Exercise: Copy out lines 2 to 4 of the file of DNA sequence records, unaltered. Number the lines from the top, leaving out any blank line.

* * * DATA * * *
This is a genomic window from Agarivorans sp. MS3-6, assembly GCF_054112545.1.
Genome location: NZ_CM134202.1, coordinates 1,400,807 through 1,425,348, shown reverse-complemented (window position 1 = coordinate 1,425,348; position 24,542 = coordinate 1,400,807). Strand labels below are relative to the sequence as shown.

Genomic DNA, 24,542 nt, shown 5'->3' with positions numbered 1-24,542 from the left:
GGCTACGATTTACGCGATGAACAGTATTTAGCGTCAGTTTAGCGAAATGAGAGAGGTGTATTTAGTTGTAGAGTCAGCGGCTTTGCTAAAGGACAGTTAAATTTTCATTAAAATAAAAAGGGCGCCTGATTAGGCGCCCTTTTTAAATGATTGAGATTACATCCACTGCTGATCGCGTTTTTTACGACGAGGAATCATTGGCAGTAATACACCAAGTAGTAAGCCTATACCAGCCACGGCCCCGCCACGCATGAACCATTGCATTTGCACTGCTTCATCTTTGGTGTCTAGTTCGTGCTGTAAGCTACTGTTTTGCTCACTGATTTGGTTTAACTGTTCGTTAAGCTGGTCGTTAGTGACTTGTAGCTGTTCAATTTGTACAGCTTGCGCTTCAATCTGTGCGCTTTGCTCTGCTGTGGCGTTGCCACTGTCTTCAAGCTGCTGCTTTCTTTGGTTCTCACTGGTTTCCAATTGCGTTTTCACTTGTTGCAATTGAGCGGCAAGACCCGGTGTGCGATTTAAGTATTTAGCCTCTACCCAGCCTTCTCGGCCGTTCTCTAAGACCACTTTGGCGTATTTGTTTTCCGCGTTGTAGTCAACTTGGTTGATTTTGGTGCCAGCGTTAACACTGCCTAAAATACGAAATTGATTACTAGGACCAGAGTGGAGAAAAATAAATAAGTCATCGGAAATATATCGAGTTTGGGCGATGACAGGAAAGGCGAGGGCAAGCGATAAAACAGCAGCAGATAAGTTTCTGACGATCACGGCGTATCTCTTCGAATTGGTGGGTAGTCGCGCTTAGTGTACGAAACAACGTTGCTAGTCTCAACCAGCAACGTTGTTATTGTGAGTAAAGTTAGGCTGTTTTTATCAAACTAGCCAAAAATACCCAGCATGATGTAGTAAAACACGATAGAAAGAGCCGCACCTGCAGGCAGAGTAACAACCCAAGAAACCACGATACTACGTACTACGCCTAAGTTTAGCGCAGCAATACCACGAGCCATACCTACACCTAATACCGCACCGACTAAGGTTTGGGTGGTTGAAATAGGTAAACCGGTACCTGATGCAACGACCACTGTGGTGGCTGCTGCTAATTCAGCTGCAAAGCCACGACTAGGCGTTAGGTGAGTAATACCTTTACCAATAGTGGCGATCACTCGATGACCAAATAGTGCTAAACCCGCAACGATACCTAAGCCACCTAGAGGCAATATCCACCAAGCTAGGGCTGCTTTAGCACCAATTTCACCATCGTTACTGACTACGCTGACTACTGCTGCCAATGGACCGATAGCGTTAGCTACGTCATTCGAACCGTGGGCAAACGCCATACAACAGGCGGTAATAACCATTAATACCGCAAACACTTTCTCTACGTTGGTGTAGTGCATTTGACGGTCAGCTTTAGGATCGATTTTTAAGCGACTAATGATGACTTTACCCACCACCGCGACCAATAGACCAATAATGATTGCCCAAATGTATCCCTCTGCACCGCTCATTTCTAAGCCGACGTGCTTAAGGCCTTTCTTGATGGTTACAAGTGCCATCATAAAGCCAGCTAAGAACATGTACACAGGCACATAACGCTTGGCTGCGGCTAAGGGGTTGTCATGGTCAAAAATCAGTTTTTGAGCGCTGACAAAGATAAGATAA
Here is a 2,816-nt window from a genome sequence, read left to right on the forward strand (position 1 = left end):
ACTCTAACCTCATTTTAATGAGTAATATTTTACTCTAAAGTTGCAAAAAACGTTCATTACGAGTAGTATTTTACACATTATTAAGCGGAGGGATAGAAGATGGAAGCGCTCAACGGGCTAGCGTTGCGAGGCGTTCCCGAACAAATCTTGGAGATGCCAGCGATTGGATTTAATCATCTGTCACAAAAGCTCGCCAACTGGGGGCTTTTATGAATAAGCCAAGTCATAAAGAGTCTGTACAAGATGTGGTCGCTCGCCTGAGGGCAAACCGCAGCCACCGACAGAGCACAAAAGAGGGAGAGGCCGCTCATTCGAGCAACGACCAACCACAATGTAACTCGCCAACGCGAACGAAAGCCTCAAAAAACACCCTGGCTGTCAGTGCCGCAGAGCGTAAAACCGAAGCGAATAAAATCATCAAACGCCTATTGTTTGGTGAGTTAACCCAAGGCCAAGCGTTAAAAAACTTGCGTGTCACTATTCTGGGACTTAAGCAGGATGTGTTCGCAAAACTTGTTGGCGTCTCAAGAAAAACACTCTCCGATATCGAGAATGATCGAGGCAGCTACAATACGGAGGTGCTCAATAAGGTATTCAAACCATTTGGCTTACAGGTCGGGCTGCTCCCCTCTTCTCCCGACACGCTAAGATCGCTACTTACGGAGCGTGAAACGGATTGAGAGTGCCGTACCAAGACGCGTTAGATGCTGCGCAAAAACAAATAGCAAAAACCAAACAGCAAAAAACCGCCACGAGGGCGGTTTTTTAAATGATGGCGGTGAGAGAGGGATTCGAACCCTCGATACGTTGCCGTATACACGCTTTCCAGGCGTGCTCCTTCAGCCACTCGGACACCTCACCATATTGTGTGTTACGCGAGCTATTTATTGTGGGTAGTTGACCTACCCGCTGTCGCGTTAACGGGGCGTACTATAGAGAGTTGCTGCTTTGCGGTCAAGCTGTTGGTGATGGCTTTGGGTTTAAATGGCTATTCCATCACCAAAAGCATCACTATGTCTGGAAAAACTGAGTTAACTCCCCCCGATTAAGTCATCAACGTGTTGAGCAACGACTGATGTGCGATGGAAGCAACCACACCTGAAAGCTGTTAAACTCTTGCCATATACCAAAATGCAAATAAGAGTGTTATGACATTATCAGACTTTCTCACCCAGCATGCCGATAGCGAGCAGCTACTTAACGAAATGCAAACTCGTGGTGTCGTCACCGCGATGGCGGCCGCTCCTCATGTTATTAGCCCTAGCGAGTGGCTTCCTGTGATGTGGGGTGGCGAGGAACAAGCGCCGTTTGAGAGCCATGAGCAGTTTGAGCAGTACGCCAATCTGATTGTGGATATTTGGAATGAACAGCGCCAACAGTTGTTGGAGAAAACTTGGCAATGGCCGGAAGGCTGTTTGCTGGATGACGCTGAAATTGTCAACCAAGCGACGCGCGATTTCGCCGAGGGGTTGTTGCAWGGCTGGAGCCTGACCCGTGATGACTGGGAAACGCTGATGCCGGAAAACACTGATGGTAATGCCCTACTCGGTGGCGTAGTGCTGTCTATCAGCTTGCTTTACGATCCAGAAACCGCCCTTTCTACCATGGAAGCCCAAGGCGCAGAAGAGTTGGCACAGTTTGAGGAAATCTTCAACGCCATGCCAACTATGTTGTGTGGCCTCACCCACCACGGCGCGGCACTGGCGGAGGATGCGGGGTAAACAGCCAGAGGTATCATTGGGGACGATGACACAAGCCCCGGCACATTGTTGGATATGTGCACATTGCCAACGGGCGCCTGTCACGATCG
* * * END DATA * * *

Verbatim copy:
Genome location: NZ_CM134202.1, coordinates 1,400,807 through 1,425,348, shown reverse-complemented (window position 1 = coordinate 1,425,348; position 24,542 = coordinate 1,400,807). Strand labels below are relative to the sequence as shown.

Genomic DNA, 24,542 nt, shown 5'->3' with positions numbered 1-24,542 from the left:
GGCTACGATTTACGCGATGAACAGTATTTAGCGTCAGTTTAGCGAAATGAGAGAGGTGTATTTAGTTGTAGAGTCAGCGGCTTTGCTAAAGGACAGTTAAATTTTCATTAAAATAAAAAGGGCGCCTGATTAGGCGCCCTTTTTAAATGATTGAGATTACATCCACTGCTGATCGCGTTTTTTACGACGAGGAATCATTGGCAGTAATACACCAAGTAGTAAGCCTATACCAGCCACGGCCCCGCCACGCATGAACCATTGCATTTGCACTGCTTCATCTTTGGTGTCTAGTTCGTGCTGTAAGCTACTGTTTTGCTCACTGATTTGGTTTAACTGTTCGTTAAGCTGGTCGTTAGTGACTTGTAGCTGTTCAATTTGTACAGCTTGCGCTTCAATCTGTGCGCTTTGCTCTGCTGTGGCGTTGCCACTGTCTTCAAGCTGCTGCTTTCTTTGGTTCTCACTGGTTTCCAATTGCGTTTTCACTTGTTGCAATTGAGCGGCAAGACCCGGTGTGCGATTTAAGTATTTAGCCTCTACCCAGCCTTCTCGGCCGTTCTCTAAGACCACTTTGGCGTATTTGTTTTCCGCGTTGTAGTCAACTTGGTTGATTTTGGTGCCAGCGTTAACACTGCCTAAAATACGAAATTGATTACTAGGACCAGAGTGGAGAAAAATAAATAAGTCATCGGAAATATATCGAGTTTGGGCGATGACAGGAAAGGCGAGGGCAAGCGATAAAACAGCAGCAGATAAGTTTCTGACGATCACGGCGTATCTCTTCGAATTGGTGGGTAGTCGCGCTTAGTGTACGAAACAACGTTGCTAGTCTCAACCAGCAACGTTGTTATTGTGAGTAAAGTTAGGCTGTTTTTATCAAACTAGCCAAAAATACCCAGCATGATGTAGTAAAACACGATAGAAAGAGCCGCACCTGCAGGCAGAGTAACAACCCAAGAAACCACGATACTACGTACTACGCCTAAGTTTAGCGCAGCAATACCACGAGCCATACCTACACCTAATACCGCACCGACTAAGGTTTGGGTGGTTGAAATAGGTAAACCGGTACCTGATGCAACGACCACTGTGGTGGCTGCTGCTAATTCAGCTGCAAAGCCACGACTAGGCGTTAGGTGAGTAATACCTTTACCAATAGTGGCGATCACTCGATGACCAAATAGTGCTAAACCCGCAACGATACCTAAGCCACCTAGAGGCAATATCCACCAAGCTAGGGCTGCTTTAGCACCAATTTCACCATCGTTACTGACTACGCTGACTACTGCTGCCAATGGACCGATAGCGTTAGCTACGTCATTCGAACCGTGGGCAAACGCCATACAACAGGCGGTAATAACCATTAATACCGCAAACACTTTCTCTACGTTGGTGTAGTGCATTTGACGGTCAGCTTTAGGATCGATTTTTAAGCGACTAATGATGACTTTACCCACCACCGCGACCAATAGACCAATAATGATTGCCCAAATGTATCCCTCTGCACCGCTCATTTCTAAGCCGACGTGCTTAAGGCCTTTCTTGATGGTTACAAGTGCCATCATAAAGCCAGCTAAGAACATGTACACAGGCACATAACGCTTGGCTGCGGCTAAGGGGTTGTCATGGTCAAAAATCAGTTTTTGAGCGCTGACAAAGATAAGATAA